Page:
As I got to what would be the last B-level road, I slowed to a walk, ate most of the last of my food and drank the last of my water. Once I reached the top of the hill, I hopped back on and dug deep for my last push. I was a little over 10 miles out, I had nothing left to drink, almost nothing to eat and nothing left to give, but I would not let this race beat me. I would finish.
Those last ten miles were a death march. The first 5 or so were heading East, but then the route turned south and into the wind. It was brutal, but I knew I was close. Soon enough, I saw the edge of town and found myself on pavement. Civilization! And only a mile or so to go!!!
I rolled into the finish line to cheers. Guitar Ted, volunteers, other riders and their friends/families were there. Most important to me, Jeneen was there and I hadn’t needed to call her! I had finished at 11:12AM, 31 hours and 12 minutes. Well before the 2PM cutoff, but that wasn’t all that important. I had done it!! To finish was the prize. Time was irrelevant to me.
The remainder of the day was a blur. I was exhausted. I rushed back to our hotel, stripped down naked and fell asleep in the floor. Jeneen said I didn’t move a muscle for 2 hours. Even then, I only needed a blanket as my sunburn and the AC was freezing me. After another two hours I woke to find myself famished. I showered, dressed and we headed to downtown Grinnell to find food. We ate at a great Mexican place and saw Crystal Wintle and Jon VanDis. They had come in after the cutoff, but finished none the less. I soon found out that my good friend Scott McConnell was still out on course! Jeneen and I headed to the finish line to wait for him.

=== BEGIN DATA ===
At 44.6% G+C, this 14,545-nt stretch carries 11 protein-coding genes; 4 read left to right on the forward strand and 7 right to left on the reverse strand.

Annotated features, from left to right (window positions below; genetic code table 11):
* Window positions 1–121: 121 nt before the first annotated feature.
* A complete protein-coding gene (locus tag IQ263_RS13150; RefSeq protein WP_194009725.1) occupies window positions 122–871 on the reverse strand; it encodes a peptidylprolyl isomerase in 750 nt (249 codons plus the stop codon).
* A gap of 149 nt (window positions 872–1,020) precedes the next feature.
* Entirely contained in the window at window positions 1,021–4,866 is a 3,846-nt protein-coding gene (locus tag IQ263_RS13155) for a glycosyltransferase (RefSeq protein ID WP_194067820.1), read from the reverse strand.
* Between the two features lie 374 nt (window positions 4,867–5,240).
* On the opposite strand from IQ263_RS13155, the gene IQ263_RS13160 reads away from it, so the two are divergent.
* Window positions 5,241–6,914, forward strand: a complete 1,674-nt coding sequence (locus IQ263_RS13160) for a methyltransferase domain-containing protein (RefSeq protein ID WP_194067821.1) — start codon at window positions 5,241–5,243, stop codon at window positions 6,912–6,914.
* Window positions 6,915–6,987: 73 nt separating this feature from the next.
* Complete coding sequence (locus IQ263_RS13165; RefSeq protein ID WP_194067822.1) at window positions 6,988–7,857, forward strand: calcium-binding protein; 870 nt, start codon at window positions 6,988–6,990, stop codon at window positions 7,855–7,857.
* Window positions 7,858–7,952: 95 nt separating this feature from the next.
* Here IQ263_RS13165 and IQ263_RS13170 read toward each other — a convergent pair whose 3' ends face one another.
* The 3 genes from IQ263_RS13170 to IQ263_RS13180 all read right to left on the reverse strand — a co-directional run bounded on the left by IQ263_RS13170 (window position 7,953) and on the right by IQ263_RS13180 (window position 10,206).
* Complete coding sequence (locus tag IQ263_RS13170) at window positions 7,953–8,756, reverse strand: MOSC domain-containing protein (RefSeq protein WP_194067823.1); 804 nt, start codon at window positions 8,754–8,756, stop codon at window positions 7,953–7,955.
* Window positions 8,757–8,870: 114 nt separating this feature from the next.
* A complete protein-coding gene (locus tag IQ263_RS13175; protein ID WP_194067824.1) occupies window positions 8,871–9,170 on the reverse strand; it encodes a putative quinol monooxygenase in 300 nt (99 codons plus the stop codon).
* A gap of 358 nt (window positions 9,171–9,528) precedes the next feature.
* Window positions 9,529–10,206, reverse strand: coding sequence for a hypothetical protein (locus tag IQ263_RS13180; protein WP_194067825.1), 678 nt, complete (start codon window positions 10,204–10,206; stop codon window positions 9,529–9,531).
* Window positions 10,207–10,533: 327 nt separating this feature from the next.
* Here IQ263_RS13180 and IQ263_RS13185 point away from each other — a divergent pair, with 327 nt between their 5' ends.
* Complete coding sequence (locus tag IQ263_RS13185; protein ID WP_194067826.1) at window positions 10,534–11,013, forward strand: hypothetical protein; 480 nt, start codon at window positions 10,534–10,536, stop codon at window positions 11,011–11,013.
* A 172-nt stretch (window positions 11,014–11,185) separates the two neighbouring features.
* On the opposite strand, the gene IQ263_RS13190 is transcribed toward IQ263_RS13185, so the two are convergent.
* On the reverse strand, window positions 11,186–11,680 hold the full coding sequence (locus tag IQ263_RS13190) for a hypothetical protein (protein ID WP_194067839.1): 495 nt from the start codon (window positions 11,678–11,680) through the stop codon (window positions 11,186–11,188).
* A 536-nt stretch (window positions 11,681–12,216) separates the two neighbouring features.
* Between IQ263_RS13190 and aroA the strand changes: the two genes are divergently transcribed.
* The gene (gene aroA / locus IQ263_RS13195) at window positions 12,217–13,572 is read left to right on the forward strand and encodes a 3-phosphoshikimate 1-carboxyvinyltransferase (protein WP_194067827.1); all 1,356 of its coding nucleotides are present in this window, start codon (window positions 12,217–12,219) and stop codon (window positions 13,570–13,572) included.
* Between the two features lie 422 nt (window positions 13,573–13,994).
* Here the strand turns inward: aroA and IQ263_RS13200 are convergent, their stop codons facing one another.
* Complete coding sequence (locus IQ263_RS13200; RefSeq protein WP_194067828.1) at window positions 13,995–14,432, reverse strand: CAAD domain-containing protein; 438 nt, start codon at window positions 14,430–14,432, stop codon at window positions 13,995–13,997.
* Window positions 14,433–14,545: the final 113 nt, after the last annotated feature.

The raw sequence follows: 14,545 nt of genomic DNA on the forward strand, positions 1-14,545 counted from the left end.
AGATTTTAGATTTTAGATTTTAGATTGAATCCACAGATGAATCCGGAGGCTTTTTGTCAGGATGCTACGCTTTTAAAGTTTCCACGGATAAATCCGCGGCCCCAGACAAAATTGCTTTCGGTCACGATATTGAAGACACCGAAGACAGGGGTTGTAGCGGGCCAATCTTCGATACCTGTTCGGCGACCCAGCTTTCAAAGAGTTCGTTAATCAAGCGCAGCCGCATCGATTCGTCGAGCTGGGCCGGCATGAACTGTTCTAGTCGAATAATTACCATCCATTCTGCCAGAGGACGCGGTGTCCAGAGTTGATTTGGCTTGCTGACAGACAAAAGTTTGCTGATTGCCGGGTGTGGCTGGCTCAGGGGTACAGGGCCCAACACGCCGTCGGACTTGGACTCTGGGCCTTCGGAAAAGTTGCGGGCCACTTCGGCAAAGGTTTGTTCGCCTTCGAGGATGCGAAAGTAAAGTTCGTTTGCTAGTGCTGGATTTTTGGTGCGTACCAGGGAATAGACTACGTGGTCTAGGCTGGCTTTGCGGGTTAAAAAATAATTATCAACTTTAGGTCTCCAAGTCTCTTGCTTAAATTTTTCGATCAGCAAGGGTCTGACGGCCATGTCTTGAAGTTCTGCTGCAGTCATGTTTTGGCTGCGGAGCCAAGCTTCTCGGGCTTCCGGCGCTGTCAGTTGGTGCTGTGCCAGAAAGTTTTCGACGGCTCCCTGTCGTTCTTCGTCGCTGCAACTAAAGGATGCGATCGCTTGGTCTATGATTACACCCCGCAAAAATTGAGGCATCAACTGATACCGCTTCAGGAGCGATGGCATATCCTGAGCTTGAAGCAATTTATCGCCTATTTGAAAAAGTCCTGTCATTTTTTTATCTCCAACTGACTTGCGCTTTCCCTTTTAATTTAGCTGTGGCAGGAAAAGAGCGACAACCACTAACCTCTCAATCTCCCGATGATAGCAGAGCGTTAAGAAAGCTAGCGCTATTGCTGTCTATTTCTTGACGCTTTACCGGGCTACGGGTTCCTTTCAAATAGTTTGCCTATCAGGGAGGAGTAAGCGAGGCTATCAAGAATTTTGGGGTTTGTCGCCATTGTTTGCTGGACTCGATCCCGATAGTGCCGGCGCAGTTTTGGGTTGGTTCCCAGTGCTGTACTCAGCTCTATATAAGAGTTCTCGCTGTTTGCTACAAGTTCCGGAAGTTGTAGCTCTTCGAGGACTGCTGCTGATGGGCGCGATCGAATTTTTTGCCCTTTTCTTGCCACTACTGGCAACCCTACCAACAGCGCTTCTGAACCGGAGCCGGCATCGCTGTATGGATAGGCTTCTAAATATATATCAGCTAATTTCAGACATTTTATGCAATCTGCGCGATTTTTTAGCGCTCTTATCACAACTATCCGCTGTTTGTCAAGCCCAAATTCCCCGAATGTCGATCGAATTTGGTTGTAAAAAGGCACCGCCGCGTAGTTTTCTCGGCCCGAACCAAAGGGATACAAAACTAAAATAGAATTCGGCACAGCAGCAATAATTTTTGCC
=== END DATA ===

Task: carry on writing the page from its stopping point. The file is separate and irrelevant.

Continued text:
It was bitter sweet seeing Scott come in. On one hand I was heartbroken for him that he was after the cutoff, but on the other hand, he had not only done the deed, but in my opinion, in the most heroic fashion! After finishing TABR last year and having major issues with achilles tendonitis, he took months off to recover, even into the winter. With work and family obligations, he had spent almost zero time on his bike this spring in prep for the race. Knowing full well he was severely behind the eight ball, he made the start anyway and did it. He unofficially finished Trans Iowa….for the 3rd time. This man does’t know the word quit.
Seeing Scott come across the finish line in such a fashion and hearing stories about folks like Bill Graves who have tried literally for years and years, only to be rejected by any and all sorts of issues, really put things in perspective for me and humbled me. Yes, I finished Trans Iowa and I will always remember that, but it was under the best possible conditions. Over the prior 12 years of TI, most of the other finishers have only been able to call themselves finishers after years of trial, error and disappointment and more than likely, through much worse conditions than I can imagine. I don’t say these things to take away from those that finished this year. I only say them to acknowledge those that came before. Those who finish TI are few and they are hardened, gritty, bad-assed men and women. I consider it a privilege to be on that list, even if it is at the bottom.